Lady of the Ants

When we got out of the car and stood in the parking lot, Eva and I discovered we were Woodlanders.

“Across the field,” said a big lady.

I heard the word “bye” sprinkled around me like rainfall and I said my own bye – “See you in a week!” said my mother. I could see my sisters in the car, their faces at the window. I turned and followed my cousin across the field.

When we found the Woodlanders section Eva and I walked up the wooden steps of the first platform tent. I chose the cot next to the front tent flaps and Eva took the one close to mine.

Then we heard a rough shout and a whistle. We stopped talking and looked out of the tent. It was the big lady, and she wanted everyone to sit in front of her. She stood with her hands on her hips in a brown T-shirt and dirty jeans and she did not smile. I thought of my mother’s red and white tank top.

We sat cross-legged in the dirt in front of the big lady and she told us her name was Molga.

My cousin laughed.

Molga knew who laughed and held her stare on Eva. I giggled and knew my giggle was wrong. We watched as Molga’s arm raised in the air like a tree branch as she bent down toward Eva, and before I realized what was happening she slapped my cousin’s leg. She said a story about being good and I felt badly for my cousin and scared for me so I stayed quiet.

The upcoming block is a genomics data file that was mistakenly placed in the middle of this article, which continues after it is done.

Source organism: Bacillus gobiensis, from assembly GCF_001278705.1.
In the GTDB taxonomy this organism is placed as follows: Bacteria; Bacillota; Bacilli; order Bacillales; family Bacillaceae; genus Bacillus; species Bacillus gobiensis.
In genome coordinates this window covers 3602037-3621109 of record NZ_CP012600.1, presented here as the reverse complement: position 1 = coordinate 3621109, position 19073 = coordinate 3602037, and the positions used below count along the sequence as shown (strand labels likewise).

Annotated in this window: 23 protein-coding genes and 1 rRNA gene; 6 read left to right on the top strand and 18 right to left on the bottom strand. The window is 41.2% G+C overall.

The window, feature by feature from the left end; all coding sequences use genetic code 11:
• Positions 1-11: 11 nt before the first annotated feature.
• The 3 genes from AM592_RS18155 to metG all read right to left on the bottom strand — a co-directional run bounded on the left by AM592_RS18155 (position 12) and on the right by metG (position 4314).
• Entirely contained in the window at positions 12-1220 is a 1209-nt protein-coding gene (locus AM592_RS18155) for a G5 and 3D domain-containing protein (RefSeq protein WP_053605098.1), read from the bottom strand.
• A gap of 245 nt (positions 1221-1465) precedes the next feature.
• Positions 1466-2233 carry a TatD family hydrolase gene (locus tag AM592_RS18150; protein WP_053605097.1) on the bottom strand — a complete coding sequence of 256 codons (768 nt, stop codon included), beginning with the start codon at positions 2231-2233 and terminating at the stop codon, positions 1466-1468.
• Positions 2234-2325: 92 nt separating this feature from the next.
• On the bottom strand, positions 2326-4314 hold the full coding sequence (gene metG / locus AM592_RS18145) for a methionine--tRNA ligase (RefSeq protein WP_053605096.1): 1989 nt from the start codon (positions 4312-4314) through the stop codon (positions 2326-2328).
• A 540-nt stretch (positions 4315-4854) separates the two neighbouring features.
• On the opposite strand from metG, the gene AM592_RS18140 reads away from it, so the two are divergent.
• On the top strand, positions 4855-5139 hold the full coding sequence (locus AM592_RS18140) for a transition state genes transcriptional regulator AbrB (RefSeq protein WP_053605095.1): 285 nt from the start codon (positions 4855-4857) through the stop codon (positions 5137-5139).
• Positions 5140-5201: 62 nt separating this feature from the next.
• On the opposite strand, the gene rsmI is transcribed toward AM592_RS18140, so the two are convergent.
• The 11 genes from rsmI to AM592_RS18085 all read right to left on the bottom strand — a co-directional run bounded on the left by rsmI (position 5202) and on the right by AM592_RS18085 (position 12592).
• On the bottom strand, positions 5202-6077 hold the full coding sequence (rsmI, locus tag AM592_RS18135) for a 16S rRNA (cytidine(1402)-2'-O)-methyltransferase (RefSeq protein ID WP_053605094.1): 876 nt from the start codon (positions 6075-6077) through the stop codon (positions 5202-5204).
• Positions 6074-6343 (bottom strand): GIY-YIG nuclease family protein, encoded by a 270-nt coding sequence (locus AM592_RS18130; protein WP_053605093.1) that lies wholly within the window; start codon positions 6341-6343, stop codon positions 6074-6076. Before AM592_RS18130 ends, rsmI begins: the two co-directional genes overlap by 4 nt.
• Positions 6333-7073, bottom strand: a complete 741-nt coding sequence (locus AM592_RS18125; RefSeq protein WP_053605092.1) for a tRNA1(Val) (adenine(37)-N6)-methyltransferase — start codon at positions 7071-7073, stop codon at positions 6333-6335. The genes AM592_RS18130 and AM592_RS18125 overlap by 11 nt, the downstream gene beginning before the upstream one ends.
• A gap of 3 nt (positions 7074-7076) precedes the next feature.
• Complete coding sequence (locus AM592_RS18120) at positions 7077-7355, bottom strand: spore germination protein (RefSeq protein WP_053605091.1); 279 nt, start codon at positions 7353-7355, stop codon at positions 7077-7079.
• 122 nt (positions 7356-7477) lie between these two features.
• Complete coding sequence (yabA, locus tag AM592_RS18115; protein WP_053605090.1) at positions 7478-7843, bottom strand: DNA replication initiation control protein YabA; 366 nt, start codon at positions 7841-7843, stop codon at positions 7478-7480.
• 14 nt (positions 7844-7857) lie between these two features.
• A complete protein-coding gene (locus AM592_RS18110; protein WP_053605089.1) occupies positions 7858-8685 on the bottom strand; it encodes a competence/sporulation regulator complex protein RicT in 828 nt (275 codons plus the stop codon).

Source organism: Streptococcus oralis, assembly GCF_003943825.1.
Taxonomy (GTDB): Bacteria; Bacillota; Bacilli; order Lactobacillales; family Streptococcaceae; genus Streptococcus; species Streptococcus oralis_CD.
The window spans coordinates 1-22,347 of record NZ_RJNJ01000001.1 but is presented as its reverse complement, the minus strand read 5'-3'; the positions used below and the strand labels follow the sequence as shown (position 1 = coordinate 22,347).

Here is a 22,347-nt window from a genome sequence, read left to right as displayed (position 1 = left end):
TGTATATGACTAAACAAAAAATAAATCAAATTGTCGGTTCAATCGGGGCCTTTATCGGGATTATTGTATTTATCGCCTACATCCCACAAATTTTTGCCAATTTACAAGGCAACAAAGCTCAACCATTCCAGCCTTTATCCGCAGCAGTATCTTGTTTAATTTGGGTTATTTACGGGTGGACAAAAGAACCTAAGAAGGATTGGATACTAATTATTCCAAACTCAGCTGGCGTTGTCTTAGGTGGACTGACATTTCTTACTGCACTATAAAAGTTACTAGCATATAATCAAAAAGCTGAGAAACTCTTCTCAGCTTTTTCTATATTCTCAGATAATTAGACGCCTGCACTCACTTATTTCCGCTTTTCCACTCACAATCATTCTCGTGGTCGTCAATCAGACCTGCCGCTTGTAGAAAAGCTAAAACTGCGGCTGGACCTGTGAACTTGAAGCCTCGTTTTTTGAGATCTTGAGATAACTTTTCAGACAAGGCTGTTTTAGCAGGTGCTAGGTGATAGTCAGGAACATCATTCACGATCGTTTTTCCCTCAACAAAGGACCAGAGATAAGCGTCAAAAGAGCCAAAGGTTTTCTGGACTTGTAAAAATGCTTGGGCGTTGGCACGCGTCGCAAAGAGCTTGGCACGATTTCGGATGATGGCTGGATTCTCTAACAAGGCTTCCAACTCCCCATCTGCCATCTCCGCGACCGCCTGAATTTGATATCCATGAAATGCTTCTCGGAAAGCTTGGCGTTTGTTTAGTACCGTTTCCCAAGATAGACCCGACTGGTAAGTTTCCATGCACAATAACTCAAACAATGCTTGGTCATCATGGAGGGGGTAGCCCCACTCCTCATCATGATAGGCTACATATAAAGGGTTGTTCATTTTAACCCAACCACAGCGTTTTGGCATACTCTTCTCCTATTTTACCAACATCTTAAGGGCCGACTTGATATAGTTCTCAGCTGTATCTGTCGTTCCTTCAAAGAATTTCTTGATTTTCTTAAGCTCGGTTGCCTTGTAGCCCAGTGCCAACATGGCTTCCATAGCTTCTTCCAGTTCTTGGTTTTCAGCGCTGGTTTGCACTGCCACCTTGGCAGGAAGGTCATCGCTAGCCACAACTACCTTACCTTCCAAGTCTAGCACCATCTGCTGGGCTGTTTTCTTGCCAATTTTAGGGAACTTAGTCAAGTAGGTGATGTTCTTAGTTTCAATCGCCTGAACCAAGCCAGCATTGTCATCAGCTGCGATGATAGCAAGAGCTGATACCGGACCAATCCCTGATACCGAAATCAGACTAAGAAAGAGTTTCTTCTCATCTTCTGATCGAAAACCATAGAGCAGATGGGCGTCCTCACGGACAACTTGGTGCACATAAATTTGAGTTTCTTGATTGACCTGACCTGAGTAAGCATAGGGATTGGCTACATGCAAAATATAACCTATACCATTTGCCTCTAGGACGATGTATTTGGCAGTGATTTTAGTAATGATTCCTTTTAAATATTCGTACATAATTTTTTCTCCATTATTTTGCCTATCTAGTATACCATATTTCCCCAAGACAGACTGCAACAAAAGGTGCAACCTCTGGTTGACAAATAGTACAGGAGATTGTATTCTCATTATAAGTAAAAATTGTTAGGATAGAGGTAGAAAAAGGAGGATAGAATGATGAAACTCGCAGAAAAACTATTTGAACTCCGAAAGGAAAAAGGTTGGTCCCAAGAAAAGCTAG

Soon we walked in a line to the lake in our one-pieces and learned from the swim counselor that the lake had fresh water sharks. I stayed by the edge until someone made me jump in for a swim test. I looked for sharks as I swam, panicking, and wanted to go home.

At bedtime we laughed with the girls in our tent about Molga and imitated her voice and pretended we were Frankenstein. But as the silliness of lights-out turned into dark, a true dark with no access to a kitchen light, the night became a hovering presence outside our tent. Serious questions about Molga began. We tied our tent flaps together and took out flashlights. When animal screams came from the woods we leapt near each other next to Eva’s cot, the dark now owning the tent we were to sleep in and our thoughts reflected the primitive shift – “maybe she’s a woods witch.”

Eva separated a space between the tent flaps and called the name in a spooky way…

“MOL-GAHHHHH….”

We giggled, then crawled under our blankets. I hid my face underneath and held my flashlight.